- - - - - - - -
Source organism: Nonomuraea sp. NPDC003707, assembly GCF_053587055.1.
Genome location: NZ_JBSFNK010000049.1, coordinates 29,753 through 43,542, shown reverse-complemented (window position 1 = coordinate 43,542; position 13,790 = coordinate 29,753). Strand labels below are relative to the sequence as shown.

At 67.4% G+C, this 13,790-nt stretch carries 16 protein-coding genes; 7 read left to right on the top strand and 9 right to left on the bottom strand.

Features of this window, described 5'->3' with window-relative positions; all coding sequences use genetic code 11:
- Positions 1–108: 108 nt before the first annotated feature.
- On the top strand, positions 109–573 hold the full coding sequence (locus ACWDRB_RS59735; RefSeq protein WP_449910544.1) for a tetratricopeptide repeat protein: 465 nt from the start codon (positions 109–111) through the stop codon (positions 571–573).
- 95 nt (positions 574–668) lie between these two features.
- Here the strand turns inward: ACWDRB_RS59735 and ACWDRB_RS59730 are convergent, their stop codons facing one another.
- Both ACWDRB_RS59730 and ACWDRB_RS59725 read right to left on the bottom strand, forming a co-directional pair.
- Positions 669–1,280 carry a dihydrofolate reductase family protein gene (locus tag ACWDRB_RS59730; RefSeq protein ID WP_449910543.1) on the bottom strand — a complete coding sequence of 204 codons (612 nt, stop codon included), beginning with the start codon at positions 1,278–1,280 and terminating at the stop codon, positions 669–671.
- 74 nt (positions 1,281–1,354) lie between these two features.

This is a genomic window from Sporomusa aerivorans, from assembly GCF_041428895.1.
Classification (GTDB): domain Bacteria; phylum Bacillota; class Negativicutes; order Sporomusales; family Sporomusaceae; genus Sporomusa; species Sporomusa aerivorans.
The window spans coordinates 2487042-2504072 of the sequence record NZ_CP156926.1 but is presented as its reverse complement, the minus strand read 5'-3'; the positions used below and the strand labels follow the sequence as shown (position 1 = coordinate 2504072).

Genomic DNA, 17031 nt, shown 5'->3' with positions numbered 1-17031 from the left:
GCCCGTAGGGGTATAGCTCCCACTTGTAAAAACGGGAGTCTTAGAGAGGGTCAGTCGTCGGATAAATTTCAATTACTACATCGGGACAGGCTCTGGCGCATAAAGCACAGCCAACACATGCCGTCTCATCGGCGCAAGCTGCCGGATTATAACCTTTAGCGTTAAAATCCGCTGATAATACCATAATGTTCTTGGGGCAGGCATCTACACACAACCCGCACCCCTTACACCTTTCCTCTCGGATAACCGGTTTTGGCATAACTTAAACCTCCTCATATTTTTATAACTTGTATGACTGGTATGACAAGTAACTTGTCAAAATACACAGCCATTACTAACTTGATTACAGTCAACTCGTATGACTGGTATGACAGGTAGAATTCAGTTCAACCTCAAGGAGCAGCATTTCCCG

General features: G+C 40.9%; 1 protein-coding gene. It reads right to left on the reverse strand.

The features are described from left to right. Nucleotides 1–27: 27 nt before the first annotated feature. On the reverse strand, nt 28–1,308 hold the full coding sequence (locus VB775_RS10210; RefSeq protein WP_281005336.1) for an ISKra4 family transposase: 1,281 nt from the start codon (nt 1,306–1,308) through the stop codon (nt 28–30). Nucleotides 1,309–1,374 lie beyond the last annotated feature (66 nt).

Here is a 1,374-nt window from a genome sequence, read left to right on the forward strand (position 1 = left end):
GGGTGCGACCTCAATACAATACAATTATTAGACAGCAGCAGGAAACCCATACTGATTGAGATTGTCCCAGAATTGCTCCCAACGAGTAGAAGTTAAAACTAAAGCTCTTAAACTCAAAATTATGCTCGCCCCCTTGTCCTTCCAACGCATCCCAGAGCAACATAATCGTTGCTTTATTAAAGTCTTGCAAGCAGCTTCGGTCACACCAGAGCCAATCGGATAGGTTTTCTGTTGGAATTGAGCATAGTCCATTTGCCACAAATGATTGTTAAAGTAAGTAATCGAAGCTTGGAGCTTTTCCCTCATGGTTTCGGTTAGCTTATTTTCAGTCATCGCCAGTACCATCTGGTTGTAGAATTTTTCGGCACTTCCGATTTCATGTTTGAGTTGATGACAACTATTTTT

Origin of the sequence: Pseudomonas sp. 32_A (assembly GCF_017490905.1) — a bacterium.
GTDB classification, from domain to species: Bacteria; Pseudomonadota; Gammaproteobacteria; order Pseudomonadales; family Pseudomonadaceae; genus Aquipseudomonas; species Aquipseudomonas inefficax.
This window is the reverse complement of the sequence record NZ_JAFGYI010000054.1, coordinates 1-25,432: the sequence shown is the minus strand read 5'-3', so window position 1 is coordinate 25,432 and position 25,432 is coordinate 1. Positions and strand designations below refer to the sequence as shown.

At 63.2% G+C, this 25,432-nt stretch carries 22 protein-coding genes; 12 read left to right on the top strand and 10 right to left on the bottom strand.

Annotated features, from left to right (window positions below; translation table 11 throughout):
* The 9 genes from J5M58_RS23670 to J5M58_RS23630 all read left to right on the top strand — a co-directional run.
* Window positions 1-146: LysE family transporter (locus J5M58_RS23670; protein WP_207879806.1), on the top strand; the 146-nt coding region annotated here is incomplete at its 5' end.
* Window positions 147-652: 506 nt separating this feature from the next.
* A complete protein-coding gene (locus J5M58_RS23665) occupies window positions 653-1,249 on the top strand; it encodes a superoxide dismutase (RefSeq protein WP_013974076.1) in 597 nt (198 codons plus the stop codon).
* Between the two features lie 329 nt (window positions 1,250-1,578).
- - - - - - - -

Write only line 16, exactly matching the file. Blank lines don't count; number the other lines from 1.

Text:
GCCCGTAGGGGTATAGCTCCCACTTGTAAAAACGGGAGTCTTAGAGAGGGTCAGTCGTCGGATAAATTTCAATTACTACATCGGGACAGGCTCTGGCGCATAAAGCACAGCCAACACATGCCGTCTCATCGGCGCAAGCTGCCGGATTATAACCTTTAGCGTTAAAATCCGCTGATAATACCATAATGTTCTTGGGGCAGGCATCTACACACAACCCGCACCCCTTACACCTTTCCTCTCGGATAACCGGTTTTGGCATAACTTAAACCTCCTCATATTTTTATAACTTGTATGACTGGTATGACAAGTAACTTGTCAAAATACACAGCCATTACTAACTTGATTACAGTCAACTCGTATGACTGGTATGACAGGTAGAATTCAGTTCAACCTCAAGGAGCAGCATTTCCCG